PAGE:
The Michael-snatcher game raises two bigger questions though. Firstly, is it ok to letch on a mourner at their grandmother’s funeral? And secondly, is it hypocritical of the gay community, who are often very vocal in their support for feminism and objection against sexism, to then happily sexualise and objectify straight men?

The 2005 film Wedding Crashers brought funeral flirting into mainstream pop culture as the leading characters played by Owen Wilson and Vince Vaughan start checking out a widow at a wake, but it’s actually nothing new. The refined beauty and dignity that attaches itself to mourners is well-documented in literature and is a repeated motif that we’re used to seeing in period dramas: the handsome new bachelor in town throws a dazzling smile at the recently-made widow as her veiled eyes meet his across the sunlit aisle, organ pumping away.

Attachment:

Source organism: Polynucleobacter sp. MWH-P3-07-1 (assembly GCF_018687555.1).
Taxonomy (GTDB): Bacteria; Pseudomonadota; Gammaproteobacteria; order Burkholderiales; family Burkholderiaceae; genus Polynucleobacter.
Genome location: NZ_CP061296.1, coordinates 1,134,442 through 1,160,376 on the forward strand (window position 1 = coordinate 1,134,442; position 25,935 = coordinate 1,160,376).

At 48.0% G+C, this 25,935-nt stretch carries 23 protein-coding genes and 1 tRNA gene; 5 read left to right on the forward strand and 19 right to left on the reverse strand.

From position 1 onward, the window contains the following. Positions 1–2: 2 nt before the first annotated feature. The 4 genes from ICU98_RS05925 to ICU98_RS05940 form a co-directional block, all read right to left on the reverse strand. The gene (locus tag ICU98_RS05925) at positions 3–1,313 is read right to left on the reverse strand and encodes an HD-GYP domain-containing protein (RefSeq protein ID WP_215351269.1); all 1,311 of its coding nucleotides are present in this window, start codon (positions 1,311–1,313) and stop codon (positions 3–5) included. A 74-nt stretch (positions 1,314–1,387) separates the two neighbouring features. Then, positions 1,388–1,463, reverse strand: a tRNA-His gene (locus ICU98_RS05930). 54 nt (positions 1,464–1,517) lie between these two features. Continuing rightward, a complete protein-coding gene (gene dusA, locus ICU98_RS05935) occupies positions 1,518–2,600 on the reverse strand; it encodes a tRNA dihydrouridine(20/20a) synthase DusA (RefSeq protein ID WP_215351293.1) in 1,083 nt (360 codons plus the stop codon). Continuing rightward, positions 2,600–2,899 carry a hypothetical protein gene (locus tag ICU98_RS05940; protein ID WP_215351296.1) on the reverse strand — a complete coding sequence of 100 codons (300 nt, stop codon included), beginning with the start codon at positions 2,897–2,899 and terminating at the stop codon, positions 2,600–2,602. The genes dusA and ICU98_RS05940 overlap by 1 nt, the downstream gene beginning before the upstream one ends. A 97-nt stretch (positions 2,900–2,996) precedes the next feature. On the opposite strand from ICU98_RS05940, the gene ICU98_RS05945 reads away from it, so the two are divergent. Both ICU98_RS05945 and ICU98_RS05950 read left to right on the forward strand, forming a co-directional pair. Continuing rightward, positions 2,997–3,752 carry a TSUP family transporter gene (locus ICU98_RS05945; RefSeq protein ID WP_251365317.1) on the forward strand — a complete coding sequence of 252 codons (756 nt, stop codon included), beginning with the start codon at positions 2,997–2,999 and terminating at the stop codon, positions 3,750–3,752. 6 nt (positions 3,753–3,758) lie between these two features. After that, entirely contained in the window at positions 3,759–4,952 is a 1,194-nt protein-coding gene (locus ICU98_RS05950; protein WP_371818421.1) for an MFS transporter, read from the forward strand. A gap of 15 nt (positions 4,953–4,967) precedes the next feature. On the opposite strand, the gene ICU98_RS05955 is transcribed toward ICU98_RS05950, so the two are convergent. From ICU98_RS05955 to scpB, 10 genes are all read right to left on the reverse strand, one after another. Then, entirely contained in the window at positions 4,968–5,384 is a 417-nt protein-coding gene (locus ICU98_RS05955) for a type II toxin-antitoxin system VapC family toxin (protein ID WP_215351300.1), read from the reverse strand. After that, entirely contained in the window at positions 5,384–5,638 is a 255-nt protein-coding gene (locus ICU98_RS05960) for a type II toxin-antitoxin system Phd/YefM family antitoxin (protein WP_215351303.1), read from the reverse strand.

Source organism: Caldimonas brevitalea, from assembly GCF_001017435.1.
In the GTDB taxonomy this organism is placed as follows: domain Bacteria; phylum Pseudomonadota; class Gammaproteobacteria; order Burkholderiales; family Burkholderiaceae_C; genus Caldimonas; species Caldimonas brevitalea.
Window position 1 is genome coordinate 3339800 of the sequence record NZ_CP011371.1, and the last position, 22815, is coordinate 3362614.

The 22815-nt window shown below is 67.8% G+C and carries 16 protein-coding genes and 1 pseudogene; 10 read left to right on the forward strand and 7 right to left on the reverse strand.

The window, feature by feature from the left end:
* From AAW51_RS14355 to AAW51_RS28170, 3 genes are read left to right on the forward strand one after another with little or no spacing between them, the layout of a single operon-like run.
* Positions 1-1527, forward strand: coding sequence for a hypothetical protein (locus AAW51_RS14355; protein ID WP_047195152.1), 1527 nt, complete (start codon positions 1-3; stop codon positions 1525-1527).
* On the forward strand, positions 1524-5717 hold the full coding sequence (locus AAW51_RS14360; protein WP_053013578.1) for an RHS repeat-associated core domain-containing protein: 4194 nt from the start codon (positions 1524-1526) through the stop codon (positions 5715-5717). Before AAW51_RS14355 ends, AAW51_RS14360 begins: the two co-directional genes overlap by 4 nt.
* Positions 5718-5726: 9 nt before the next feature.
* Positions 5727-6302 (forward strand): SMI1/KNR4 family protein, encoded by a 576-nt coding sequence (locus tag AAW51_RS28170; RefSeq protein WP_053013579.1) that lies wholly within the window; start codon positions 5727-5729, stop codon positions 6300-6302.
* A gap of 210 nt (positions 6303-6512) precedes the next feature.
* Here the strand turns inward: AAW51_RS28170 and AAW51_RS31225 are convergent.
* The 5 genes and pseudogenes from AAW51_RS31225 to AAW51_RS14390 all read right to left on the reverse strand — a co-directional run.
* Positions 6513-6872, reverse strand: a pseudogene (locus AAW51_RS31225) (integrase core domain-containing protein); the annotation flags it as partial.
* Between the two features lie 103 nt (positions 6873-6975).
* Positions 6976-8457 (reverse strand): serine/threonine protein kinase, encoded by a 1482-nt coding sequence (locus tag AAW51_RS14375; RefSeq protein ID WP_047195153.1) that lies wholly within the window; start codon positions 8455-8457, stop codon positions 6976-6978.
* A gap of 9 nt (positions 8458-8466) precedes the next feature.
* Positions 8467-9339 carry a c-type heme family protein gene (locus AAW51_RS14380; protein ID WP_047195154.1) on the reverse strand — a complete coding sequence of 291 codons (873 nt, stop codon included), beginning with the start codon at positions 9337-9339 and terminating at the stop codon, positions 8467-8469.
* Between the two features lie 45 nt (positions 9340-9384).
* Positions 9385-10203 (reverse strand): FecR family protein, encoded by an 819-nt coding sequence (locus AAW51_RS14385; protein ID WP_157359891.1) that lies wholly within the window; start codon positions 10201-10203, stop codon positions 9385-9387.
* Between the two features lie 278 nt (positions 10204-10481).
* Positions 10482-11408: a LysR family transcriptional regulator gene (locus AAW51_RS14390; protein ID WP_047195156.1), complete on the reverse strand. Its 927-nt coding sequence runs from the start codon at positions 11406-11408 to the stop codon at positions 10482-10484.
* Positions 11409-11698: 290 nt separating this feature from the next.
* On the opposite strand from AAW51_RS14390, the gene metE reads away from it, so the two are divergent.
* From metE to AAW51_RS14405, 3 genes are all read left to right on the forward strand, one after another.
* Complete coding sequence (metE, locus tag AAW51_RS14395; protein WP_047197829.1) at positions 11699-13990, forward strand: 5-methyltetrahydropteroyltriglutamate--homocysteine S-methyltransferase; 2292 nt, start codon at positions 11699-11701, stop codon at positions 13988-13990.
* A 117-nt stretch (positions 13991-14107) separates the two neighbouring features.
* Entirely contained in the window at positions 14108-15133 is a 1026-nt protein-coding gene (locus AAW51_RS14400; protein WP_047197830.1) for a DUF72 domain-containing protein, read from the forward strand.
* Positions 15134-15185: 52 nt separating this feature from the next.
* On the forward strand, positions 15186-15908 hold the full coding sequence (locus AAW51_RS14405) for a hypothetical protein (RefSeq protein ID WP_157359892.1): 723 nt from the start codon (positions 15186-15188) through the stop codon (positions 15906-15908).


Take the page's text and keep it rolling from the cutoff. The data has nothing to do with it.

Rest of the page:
It’s no surprise either that during a high-profile televised funeral bored viewers are going to start scanning the screen for eye-candy. We’ve become quite greedy with our BBC funerals. If there’s no Elton John smashing out a tune then we at least want a close-up of Victoria Beckham trying not to shed any Rimmel tears.

Poor Amanda and Michael were hands-down the best-looking attendees in the televised editions of Wednesday’s service. Not that competition was tough with the likes of John Major and a puffy-eyed Sam Cam lining the second row, not to mention those intermittent shots of Cherie Blair singing, looking like St. Paul’s was at risk of being swallowed by her. Panning shots of the congregation at Thatcher's funeral reminded me of the geriatric banquet scene in Chitty Chitty Bang Bang. I think John Sergeant probably qualified for the first time in his life as one of the most glamorous guests.